Dear Dr. Kate,
I’m a girl who likes it rough. Not a little bum-smack here, a little hair-pull there, but slap-me-across-the-face, black-bruises-for-two-weeks rough. The thing is, this predilection presents a rather annoying problem that I haven’t been able to find an answer for just yet. What do you do to relieve the pain caused by torn or scratched inner labia? I tried epsom salt baths, which work okay, but is there a product out there that I can rub on the affected area, like during the workday? So many things that you’d think might be appropriate are “for topical use only”, so other than Astroglide, I haven’t been able to find anything to soothe the affected area. Oh, and just in case you were wondering: yes, I use safewords with my partners – most of the time I’m really enjoying myself when the injury occurs; yes, I practice safe sex; and yes, I give myself a long resting period after stuff like this happens so that it can fully heal before I engage again.
— Hurts So Good
You’re right, there are very few products that are designed for internal use — the vulva and vaginal canal are very sensitive to chemicals, and most over the counter products haven’t been tested internally. You can ask your gyno for a prescription for topical estrogen cream, which not only may be soothing but will actually promote healing.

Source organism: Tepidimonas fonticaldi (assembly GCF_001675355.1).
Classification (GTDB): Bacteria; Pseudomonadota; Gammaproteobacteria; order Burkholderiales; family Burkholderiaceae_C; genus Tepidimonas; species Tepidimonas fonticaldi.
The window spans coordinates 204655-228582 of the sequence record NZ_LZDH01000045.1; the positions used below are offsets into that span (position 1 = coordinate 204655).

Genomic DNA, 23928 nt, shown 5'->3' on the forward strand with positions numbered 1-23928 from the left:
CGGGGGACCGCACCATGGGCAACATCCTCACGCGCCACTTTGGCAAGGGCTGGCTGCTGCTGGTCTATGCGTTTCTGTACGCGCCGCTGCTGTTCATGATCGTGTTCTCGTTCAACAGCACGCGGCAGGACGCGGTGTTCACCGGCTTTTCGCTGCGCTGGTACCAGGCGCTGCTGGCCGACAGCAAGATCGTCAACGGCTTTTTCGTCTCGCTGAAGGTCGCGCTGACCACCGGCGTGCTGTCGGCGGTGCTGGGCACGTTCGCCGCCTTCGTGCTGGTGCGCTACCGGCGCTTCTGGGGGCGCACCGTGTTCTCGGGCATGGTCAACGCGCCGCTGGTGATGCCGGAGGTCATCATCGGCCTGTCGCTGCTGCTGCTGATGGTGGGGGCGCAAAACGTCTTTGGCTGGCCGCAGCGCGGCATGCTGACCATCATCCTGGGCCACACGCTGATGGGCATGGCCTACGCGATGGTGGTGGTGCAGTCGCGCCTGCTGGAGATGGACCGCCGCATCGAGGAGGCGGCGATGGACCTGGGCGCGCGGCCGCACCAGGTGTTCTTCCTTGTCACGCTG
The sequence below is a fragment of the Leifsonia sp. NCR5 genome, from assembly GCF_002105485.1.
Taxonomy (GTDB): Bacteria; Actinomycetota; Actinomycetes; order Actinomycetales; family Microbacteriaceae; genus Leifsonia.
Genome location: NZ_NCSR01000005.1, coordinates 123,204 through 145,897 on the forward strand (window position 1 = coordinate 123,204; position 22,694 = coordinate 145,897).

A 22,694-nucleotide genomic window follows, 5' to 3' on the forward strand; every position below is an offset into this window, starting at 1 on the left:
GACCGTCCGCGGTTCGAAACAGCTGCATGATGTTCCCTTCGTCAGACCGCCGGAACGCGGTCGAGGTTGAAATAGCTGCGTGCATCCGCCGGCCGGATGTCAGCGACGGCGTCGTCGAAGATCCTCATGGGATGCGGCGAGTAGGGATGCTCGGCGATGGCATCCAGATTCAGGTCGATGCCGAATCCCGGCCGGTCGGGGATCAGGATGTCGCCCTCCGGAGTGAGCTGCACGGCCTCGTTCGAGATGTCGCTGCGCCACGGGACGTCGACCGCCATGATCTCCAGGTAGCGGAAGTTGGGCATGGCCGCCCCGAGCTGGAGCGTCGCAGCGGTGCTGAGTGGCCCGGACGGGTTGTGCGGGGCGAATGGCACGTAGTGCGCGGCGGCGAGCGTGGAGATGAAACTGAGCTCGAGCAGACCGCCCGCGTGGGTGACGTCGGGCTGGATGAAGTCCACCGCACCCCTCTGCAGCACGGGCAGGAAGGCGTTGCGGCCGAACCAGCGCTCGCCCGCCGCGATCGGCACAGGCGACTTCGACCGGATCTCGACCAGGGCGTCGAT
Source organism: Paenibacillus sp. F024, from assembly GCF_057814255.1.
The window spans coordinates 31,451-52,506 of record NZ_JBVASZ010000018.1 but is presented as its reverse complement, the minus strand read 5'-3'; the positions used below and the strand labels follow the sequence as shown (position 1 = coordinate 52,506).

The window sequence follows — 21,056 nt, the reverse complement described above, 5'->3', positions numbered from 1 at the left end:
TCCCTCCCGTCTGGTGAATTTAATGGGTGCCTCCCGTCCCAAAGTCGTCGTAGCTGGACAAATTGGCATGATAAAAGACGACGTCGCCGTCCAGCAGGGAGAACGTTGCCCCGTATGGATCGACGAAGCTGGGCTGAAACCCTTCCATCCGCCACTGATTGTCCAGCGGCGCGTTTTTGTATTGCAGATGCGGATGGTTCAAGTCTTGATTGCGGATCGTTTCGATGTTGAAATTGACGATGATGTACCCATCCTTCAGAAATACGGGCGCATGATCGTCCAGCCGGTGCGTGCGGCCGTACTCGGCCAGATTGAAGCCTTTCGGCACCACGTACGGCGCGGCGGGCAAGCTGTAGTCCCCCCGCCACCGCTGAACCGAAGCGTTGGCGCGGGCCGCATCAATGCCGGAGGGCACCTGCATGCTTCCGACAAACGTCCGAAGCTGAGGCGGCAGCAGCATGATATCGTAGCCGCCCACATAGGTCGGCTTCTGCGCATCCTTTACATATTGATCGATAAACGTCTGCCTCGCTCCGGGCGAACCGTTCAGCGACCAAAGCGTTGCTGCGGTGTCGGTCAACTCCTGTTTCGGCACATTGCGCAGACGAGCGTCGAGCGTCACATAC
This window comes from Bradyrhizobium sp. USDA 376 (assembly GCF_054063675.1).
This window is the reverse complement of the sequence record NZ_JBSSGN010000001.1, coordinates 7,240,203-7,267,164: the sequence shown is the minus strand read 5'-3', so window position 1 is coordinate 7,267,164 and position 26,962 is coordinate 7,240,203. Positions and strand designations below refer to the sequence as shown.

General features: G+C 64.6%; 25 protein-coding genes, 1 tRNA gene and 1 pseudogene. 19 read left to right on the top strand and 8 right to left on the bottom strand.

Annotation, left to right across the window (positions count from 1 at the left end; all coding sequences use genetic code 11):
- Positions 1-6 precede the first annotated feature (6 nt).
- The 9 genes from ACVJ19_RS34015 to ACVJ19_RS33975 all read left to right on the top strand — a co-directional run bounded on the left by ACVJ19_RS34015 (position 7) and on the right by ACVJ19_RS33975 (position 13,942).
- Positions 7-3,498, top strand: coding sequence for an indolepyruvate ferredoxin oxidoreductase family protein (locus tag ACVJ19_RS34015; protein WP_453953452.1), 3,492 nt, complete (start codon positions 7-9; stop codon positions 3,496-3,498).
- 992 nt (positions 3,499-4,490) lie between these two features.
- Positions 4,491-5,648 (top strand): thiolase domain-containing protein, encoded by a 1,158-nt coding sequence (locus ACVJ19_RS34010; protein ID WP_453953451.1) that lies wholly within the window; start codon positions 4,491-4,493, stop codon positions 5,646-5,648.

But I wonder if sex play that leads to actual injury is really healthy for you, physically or emotionally. All injuries that break the skin put you at increased risk of infection, even if you’re always using condoms. (And I’m not just talking about sexually transmitted infections [STDs], but infections of any laceration from your native bacteria — believe me, an abscess on your vulva is no fun to experience or have treated.) You say “most of the time” you’re really enjoying yourself…I think a realistic and healthy goal for the bedroom is to enjoy yourself 100% of the time, especially when you’re playing with fire like you are.
— Dr. Kate
Dr. Kate is an OB/GYN at one of the largest teaching hospitals in New York City. She also lectures nationally on women’s health issues and conducts research on reproductive health. Check out more of her advice and ask her a question at Gynotalk.com.